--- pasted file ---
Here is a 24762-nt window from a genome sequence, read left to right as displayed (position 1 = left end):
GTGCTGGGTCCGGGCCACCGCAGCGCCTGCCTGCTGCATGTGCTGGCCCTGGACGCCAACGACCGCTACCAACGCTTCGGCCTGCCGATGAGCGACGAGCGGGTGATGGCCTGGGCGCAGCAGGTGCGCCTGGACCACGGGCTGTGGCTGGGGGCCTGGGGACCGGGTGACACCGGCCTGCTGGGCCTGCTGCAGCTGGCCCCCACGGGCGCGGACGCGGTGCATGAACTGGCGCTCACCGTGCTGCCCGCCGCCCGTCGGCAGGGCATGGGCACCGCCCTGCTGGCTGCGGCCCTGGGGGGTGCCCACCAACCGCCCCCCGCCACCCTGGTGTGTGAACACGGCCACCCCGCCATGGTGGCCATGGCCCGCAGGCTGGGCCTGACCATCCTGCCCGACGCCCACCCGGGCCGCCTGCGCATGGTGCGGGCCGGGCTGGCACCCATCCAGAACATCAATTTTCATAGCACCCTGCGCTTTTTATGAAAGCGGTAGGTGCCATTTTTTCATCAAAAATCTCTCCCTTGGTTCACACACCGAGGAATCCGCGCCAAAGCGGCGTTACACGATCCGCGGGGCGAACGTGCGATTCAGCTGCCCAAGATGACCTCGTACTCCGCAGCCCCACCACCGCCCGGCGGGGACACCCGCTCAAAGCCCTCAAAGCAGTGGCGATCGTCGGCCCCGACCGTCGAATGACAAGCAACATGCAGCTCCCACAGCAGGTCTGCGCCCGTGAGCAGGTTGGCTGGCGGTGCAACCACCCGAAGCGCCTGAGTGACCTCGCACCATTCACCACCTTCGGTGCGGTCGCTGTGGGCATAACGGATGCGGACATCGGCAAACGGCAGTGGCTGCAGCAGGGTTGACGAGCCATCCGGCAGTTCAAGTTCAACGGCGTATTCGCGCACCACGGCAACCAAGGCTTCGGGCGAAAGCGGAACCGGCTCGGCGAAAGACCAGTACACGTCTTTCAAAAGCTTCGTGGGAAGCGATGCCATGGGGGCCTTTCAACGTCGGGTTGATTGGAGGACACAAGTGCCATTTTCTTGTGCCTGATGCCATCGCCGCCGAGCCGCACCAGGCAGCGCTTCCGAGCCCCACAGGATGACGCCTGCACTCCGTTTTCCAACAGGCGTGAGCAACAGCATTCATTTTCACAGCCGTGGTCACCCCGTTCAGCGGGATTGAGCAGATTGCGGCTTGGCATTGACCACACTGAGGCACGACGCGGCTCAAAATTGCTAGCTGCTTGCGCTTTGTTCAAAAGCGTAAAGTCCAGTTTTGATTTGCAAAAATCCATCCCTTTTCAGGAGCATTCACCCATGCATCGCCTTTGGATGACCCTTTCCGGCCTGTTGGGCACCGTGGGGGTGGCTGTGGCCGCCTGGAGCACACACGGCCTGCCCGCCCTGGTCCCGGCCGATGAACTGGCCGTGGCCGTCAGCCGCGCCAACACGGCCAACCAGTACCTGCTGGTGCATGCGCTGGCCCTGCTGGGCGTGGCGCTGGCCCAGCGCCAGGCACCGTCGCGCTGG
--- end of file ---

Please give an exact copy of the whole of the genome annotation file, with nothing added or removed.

Here is a 24762-nt window from a genome sequence, read left to right as displayed (position 1 = left end):
GTGCTGGGTCCGGGCCACCGCAGCGCCTGCCTGCTGCATGTGCTGGCCCTGGACGCCAACGACCGCTACCAACGCTTCGGCCTGCCGATGAGCGACGAGCGGGTGATGGCCTGGGCGCAGCAGGTGCGCCTGGACCACGGGCTGTGGCTGGGGGCCTGGGGACCGGGTGACACCGGCCTGCTGGGCCTGCTGCAGCTGGCCCCCACGGGCGCGGACGCGGTGCATGAACTGGCGCTCACCGTGCTGCCCGCCGCCCGTCGGCAGGGCATGGGCACCGCCCTGCTGGCTGCGGCCCTGGGGGGTGCCCACCAACCGCCCCCCGCCACCCTGGTGTGTGAACACGGCCACCCCGCCATGGTGGCCATGGCCCGCAGGCTGGGCCTGACCATCCTGCCCGACGCCCACCCGGGCCGCCTGCGCATGGTGCGGGCCGGGCTGGCACCCATCCAGAACATCAATTTTCATAGCACCCTGCGCTTTTTATGAAAGCGGTAGGTGCCATTTTTTCATCAAAAATCTCTCCCTTGGTTCACACACCGAGGAATCCGCGCCAAAGCGGCGTTACACGATCCGCGGGGCGAACGTGCGATTCAGCTGCCCAAGATGACCTCGTACTCCGCAGCCCCACCACCGCCCGGCGGGGACACCCGCTCAAAGCCCTCAAAGCAGTGGCGATCGTCGGCCCCGACCGTCGAATGACAAGCAACATGCAGCTCCCACAGCAGGTCTGCGCCCGTGAGCAGGTTGGCTGGCGGTGCAACCACCCGAAGCGCCTGAGTGACCTCGCACCATTCACCACCTTCGGTGCGGTCGCTGTGGGCATAACGGATGCGGACATCGGCAAACGGCAGTGGCTGCAGCAGGGTTGACGAGCCATCCGGCAGTTCAAGTTCAACGGCGTATTCGCGCACCACGGCAACCAAGGCTTCGGGCGAAAGCGGAACCGGCTCGGCGAAAGACCAGTACACGTCTTTCAAAAGCTTCGTGGGAAGCGATGCCATGGGGGCCTTTCAACGTCGGGTTGATTGGAGGACACAAGTGCCATTTTCTTGTGCCTGATGCCATCGCCGCCGAGCCGCACCAGGCAGCGCTTCCGAGCCCCACAGGATGACGCCTGCACTCCGTTTTCCAACAGGCGTGAGCAACAGCATTCATTTTCACAGCCGTGGTCACCCCGTTCAGCGGGATTGAGCAGATTGCGGCTTGGCATTGACCACACTGAGGCACGACGCGGCTCAAAATTGCTAGCTGCTTGCGCTTTGTTCAAAAGCGTAAAGTCCAGTTTTGATTTGCAAAAATCCATCCCTTTTCAGGAGCATTCACCCATGCATCGCCTTTGGATGACCCTTTCCGGCCTGTTGGGCACCGTGGGGGTGGCTGTGGCCGCCTGGAGCACACACGGCCTGCCCGCCCTGGTCCCGGCCGATGAACTGGCCGTGGCCGTCAGCCGCGCCAACACGGCCAACCAGTACCTGCTGGTGCATGCGCTGGCCCTGCTGGGCGTGGCGCTGGCCCAGCGCCAGGCACCGTCGCGCTGG